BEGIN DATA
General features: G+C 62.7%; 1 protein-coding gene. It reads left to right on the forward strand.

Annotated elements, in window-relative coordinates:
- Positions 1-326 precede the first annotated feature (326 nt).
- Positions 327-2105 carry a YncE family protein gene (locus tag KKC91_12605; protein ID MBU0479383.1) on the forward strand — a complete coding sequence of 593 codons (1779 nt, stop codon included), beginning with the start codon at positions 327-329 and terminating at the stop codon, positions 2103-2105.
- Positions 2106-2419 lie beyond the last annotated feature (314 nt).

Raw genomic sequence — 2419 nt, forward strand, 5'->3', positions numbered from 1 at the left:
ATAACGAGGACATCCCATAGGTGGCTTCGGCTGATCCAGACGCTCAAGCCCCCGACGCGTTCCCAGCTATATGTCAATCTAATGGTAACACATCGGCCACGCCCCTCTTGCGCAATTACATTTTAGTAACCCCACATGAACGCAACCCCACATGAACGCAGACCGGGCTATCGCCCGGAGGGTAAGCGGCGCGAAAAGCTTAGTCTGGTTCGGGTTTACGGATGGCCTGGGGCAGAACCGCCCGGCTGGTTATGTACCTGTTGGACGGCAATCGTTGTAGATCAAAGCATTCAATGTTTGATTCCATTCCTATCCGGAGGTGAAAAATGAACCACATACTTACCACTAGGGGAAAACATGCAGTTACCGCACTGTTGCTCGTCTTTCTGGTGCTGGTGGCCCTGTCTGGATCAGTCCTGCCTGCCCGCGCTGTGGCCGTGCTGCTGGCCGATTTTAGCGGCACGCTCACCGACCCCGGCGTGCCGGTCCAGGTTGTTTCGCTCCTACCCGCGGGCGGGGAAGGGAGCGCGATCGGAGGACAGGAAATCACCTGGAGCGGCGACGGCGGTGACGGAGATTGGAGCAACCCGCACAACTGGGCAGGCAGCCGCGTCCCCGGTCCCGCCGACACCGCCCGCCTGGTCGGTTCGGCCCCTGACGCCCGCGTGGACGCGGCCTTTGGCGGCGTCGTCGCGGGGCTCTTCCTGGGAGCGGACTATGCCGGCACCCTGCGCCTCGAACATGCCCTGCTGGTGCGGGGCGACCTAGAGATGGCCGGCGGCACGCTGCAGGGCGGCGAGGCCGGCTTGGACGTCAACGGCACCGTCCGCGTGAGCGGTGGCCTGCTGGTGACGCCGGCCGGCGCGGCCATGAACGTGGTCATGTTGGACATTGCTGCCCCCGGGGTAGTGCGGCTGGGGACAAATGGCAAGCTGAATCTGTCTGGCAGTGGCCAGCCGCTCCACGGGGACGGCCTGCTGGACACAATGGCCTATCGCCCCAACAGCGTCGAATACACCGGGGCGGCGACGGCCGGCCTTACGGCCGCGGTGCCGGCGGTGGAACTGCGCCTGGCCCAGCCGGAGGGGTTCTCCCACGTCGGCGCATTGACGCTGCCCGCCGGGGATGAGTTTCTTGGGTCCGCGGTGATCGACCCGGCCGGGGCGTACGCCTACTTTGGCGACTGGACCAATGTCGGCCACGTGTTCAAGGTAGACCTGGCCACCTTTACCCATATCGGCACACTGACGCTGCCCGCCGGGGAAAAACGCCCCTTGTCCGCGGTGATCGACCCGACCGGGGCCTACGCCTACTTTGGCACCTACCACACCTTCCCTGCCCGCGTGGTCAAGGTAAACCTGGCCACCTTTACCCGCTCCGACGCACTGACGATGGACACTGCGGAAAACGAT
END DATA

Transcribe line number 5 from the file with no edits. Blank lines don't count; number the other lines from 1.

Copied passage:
- Positions 2106-2419 lie beyond the last annotated feature (314 nt).